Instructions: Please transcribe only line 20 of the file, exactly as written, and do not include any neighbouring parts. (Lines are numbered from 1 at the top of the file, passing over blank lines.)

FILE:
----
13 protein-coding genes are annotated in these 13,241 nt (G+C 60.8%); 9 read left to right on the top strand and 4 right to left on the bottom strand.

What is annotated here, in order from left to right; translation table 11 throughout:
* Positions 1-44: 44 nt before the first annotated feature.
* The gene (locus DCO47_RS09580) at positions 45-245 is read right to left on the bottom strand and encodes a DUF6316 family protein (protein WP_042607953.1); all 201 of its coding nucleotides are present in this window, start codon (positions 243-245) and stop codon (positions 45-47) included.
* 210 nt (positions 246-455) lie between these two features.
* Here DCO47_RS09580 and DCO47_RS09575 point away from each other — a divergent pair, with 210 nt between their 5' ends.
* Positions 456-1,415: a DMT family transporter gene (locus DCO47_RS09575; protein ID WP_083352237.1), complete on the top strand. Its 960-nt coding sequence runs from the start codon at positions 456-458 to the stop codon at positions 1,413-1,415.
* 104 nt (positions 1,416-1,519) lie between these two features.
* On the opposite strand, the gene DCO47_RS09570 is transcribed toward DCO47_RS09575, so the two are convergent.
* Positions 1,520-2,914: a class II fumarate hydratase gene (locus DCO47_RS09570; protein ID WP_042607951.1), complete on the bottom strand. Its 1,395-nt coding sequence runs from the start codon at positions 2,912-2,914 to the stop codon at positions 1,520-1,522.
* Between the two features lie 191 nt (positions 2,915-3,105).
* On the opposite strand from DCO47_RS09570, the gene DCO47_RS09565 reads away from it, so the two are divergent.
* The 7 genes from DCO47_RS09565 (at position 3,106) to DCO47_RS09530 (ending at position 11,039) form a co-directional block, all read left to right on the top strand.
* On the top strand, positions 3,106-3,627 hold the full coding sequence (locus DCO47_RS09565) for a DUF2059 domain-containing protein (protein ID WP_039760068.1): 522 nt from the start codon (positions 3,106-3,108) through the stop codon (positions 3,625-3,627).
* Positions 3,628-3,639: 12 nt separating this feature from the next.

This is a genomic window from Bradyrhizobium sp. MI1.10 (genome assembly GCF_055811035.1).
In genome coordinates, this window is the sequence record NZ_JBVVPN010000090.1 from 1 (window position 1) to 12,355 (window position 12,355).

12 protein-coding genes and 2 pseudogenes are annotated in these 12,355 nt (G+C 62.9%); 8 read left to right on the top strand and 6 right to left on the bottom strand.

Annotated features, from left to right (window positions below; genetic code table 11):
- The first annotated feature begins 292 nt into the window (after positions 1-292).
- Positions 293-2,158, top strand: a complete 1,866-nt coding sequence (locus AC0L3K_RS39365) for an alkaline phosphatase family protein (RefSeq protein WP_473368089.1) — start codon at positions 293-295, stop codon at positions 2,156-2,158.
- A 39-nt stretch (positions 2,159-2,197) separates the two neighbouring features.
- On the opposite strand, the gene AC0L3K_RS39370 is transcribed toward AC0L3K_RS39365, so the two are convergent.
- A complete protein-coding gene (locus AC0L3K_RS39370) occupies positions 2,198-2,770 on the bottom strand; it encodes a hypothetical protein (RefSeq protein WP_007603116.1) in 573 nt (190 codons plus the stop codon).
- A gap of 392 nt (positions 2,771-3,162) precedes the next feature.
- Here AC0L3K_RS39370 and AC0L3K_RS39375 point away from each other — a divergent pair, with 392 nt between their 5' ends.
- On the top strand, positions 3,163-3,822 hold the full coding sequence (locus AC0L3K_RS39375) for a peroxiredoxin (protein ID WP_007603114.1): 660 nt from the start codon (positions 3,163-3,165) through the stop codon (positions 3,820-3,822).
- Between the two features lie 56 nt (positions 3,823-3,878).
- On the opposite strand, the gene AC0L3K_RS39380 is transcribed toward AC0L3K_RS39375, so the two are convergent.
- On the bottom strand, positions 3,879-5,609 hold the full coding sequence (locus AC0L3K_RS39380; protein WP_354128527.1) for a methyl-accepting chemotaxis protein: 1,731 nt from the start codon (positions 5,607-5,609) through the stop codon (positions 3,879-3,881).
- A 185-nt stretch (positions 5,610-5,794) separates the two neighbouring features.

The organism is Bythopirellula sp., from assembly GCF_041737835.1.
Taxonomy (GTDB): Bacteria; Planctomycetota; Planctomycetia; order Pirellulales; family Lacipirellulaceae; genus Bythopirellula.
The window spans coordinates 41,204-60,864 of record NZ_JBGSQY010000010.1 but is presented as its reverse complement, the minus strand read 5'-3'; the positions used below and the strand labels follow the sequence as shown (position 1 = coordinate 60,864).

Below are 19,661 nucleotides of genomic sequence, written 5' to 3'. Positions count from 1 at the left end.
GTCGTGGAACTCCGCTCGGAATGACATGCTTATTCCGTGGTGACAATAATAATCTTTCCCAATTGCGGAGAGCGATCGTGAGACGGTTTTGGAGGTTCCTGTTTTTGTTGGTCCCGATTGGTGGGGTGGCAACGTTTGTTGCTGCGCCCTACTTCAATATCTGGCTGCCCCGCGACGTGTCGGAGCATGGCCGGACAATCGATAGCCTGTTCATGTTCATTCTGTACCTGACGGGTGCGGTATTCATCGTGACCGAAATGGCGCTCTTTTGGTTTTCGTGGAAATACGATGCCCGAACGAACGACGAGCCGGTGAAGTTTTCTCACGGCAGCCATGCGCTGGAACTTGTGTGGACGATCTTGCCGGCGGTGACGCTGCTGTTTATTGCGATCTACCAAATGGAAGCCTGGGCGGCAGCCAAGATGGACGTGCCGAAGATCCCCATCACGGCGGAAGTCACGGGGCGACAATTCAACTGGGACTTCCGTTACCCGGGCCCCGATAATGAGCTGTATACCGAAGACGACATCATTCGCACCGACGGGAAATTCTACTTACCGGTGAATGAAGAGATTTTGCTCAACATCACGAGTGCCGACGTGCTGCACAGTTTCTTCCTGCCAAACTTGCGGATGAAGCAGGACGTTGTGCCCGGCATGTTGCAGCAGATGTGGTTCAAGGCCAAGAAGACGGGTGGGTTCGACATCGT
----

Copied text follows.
- The first annotated feature begins 292 nt into the window (after positions 1-292).